Learn which plants thrive in your Hardiness Zone with our new interactive map!

How to Trim Overgrown Bushes & Hedges

By Jack S. Waverly ; Updated September 21, 2017
Trimming overgrown bushes and hedges helps restore plant health
garden image by Horticulture from Fotolia.com

Every homeowner may come across overgrown bushes and hedges. Trimming back the overgrowth is essential to maintaining the health of the hedges. Overgrown bushes can become home to rodents and insect nests; vines can also overrun overgrown bushes, strangling them in the process. Bringing overgrown hedges back under control takes at least two seasons for best effect.

Run the weed trimmer around the edge of the hedges. This will open up the bottom edge of the hedges and allow you clear access to lower limbs as well as enable faster cleanup after trimming. Use the rake to comb through the branches in a downward stroke, removing any dead material; this will also untangle any vines that are growing through the overgrown bushes or hedges.

Apply slow-release fertilizer around the base of the hedges. Water the soil around the hedges to get the fertilizer into the soil. This will help the hedges recover faster from the pruning.

Cut the overgrowth using the pruners. Do a rough cut of the entire hedge first, pruning down to the underbrush. On very overgrown bushes and hedges, the pruning will look as if you are removing half of the growth; this is needed to bring the remaining base back. Avoid cutting new undergrowth; this will appear as lighter green foliage underneath the overgrowth. Using a rough cutting allows light to get through to the remaining foliage.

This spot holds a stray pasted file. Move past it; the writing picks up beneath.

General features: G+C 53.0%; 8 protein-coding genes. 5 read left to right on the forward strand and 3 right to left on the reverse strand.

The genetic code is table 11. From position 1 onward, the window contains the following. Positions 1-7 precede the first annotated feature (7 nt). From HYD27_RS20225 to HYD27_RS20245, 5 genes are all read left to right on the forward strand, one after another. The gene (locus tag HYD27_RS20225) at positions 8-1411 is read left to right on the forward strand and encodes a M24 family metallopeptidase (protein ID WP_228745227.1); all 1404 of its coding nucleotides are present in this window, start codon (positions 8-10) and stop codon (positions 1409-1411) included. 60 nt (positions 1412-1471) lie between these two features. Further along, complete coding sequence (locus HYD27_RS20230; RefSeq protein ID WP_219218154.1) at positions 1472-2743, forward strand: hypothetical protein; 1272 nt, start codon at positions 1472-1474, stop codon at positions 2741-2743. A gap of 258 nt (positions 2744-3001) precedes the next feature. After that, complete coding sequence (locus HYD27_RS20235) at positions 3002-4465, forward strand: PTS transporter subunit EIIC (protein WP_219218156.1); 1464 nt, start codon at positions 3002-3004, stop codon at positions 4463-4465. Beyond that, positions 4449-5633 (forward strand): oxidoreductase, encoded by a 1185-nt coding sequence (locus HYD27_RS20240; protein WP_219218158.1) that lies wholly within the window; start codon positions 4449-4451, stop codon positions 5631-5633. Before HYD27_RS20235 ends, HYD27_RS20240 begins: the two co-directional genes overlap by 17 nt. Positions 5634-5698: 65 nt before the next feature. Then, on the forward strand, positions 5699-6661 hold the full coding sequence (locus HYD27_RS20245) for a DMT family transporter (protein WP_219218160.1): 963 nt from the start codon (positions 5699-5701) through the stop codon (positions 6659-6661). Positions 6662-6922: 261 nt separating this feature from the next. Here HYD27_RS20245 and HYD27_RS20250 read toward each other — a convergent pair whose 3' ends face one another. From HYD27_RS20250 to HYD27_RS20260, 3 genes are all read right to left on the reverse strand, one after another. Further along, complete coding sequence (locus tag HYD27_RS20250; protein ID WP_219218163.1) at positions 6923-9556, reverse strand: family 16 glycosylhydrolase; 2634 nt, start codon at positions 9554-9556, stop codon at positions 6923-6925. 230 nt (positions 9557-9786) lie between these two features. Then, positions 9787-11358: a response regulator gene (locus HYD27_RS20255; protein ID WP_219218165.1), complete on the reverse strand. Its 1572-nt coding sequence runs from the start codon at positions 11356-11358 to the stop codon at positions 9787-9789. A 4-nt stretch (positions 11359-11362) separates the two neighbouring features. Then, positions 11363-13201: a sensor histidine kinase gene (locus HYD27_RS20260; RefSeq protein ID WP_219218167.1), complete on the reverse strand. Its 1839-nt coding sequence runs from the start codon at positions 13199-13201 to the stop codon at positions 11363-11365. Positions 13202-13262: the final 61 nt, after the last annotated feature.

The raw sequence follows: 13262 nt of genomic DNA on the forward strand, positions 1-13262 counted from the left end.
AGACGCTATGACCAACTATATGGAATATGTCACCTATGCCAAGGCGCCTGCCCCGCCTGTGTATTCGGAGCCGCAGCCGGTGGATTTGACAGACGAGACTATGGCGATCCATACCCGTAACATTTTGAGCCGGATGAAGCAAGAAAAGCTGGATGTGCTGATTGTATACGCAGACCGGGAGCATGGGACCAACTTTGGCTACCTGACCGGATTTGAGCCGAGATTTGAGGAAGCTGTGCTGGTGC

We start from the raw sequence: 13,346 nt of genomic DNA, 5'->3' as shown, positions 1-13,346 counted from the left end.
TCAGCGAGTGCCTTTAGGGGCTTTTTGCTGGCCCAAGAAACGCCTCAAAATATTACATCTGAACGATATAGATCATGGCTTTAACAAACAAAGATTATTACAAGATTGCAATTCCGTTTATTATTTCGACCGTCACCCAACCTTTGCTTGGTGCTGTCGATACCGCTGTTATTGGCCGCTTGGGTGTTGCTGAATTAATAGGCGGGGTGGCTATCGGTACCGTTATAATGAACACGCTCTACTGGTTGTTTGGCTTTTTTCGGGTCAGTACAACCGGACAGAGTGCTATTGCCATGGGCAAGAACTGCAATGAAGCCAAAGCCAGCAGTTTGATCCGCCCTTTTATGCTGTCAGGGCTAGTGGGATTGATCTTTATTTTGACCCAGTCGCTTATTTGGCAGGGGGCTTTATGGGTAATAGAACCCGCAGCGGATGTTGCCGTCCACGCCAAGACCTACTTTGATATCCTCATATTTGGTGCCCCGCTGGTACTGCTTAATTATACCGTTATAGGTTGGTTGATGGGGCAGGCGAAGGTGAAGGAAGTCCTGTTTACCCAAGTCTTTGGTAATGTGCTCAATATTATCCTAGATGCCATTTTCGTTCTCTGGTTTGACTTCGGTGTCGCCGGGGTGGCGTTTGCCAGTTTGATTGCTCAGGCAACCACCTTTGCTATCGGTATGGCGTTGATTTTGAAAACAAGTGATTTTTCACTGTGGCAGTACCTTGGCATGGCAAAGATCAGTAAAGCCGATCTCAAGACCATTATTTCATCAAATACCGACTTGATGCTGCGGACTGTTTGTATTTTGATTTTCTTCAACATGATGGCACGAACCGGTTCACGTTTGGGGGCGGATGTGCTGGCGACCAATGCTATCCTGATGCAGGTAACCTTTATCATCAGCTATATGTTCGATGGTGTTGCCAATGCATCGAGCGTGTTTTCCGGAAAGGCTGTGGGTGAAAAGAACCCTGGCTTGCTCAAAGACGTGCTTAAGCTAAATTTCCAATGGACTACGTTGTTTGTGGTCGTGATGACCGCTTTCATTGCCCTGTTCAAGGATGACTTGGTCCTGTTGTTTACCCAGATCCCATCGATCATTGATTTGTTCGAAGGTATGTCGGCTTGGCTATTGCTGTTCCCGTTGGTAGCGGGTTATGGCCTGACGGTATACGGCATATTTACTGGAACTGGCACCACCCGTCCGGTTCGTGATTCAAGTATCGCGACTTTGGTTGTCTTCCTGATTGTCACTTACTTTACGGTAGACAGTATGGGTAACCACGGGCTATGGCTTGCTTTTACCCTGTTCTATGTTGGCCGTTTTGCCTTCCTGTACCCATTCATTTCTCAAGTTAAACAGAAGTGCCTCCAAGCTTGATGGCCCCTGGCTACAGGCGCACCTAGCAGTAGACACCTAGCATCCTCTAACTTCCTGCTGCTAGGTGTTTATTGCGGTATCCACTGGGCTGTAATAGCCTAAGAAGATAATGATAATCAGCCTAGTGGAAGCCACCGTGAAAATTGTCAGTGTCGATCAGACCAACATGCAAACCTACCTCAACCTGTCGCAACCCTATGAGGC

Remove the pruned material and dispose of it. Pull out any vines entangled within the hedges; any vines that were grown originally to complement the area have likely gone wild with the overgrowth.

Cut the smaller stems with the hedge trimmers. Shape the hedge or bush so the larger diameter is at the bottom. Cut off the bottom layer of the bush so there is a gap between the bush or hedge and the ground. This creates a clean look, keeps rodents and pests out, and prevents soil-borne pathogens from gaining access to most of the plant. Cut above stem splits to allow the hedge a way to fill out.

Apply fertilizer around the base of the hedges. Water the soil around the hedges to get the fertilizer into the soil. Apply this round of fertilizer in the spring after the first pruning. Keep the soil bed moist to help the bush regenerate.

Use the hedge trimmers the second year to shape the bushes. Keep the foliage cut close to the stems and trunks to ensure the hedge fills out from the bottom up.


Things You Will Need

  • Pruners
  • Hedge trimmers
  • Weed trimmer
  • Slow-release fertilizer